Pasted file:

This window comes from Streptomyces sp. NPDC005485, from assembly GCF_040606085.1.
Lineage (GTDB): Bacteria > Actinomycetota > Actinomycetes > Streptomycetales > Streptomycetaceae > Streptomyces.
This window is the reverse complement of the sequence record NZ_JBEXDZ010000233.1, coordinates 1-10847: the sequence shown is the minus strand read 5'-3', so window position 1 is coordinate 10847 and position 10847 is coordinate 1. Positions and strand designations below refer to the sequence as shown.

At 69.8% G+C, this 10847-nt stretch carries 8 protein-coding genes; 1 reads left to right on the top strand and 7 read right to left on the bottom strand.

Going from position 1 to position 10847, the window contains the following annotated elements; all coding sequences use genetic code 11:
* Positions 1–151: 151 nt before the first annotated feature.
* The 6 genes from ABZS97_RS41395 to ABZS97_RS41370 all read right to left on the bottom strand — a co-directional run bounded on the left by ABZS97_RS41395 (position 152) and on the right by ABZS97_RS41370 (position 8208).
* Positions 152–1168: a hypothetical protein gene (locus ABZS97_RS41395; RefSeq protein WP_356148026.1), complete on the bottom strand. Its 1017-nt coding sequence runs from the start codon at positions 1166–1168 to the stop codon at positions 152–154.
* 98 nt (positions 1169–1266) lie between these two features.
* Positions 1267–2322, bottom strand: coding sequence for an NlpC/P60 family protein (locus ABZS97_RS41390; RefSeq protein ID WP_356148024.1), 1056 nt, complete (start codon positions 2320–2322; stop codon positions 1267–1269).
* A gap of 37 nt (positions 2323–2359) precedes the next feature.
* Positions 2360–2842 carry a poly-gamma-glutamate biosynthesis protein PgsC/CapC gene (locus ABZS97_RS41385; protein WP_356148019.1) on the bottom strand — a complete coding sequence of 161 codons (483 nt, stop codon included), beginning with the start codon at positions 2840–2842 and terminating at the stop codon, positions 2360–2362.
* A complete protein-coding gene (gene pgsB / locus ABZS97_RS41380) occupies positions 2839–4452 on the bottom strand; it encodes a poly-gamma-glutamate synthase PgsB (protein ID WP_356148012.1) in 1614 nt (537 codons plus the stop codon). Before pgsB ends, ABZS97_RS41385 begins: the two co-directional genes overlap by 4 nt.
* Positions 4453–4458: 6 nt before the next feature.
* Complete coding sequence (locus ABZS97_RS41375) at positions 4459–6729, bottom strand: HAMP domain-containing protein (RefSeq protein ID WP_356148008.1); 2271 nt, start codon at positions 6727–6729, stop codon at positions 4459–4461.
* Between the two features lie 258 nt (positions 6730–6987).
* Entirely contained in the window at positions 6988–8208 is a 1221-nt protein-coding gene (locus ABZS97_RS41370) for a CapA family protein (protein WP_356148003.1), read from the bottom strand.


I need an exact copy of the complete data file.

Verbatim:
This window comes from Streptomyces sp. NPDC005485, from assembly GCF_040606085.1.
Lineage (GTDB): Bacteria > Actinomycetota > Actinomycetes > Streptomycetales > Streptomycetaceae > Streptomyces.
This window is the reverse complement of the sequence record NZ_JBEXDZ010000233.1, coordinates 1-10847: the sequence shown is the minus strand read 5'-3', so window position 1 is coordinate 10847 and position 10847 is coordinate 1. Positions and strand designations below refer to the sequence as shown.

At 69.8% G+C, this 10847-nt stretch carries 8 protein-coding genes; 1 reads left to right on the top strand and 7 read right to left on the bottom strand.

Going from position 1 to position 10847, the window contains the following annotated elements; all coding sequences use genetic code 11:
* Positions 1–151: 151 nt before the first annotated feature.
* The 6 genes from ABZS97_RS41395 to ABZS97_RS41370 all read right to left on the bottom strand — a co-directional run bounded on the left by ABZS97_RS41395 (position 152) and on the right by ABZS97_RS41370 (position 8208).
* Positions 152–1168: a hypothetical protein gene (locus ABZS97_RS41395; RefSeq protein WP_356148026.1), complete on the bottom strand. Its 1017-nt coding sequence runs from the start codon at positions 1166–1168 to the stop codon at positions 152–154.
* 98 nt (positions 1169–1266) lie between these two features.
* Positions 1267–2322, bottom strand: coding sequence for an NlpC/P60 family protein (locus ABZS97_RS41390; RefSeq protein ID WP_356148024.1), 1056 nt, complete (start codon positions 2320–2322; stop codon positions 1267–1269).
* A gap of 37 nt (positions 2323–2359) precedes the next feature.
* Positions 2360–2842 carry a poly-gamma-glutamate biosynthesis protein PgsC/CapC gene (locus ABZS97_RS41385; protein WP_356148019.1) on the bottom strand — a complete coding sequence of 161 codons (483 nt, stop codon included), beginning with the start codon at positions 2840–2842 and terminating at the stop codon, positions 2360–2362.
* A complete protein-coding gene (gene pgsB / locus ABZS97_RS41380) occupies positions 2839–4452 on the bottom strand; it encodes a poly-gamma-glutamate synthase PgsB (protein ID WP_356148012.1) in 1614 nt (537 codons plus the stop codon). Before pgsB ends, ABZS97_RS41385 begins: the two co-directional genes overlap by 4 nt.
* Positions 4453–4458: 6 nt before the next feature.
* Complete coding sequence (locus ABZS97_RS41375) at positions 4459–6729, bottom strand: HAMP domain-containing protein (RefSeq protein ID WP_356148008.1); 2271 nt, start codon at positions 6727–6729, stop codon at positions 4459–4461.
* Between the two features lie 258 nt (positions 6730–6987).
* Entirely contained in the window at positions 6988–8208 is a 1221-nt protein-coding gene (locus ABZS97_RS41370) for a CapA family protein (protein WP_356148003.1), read from the bottom strand.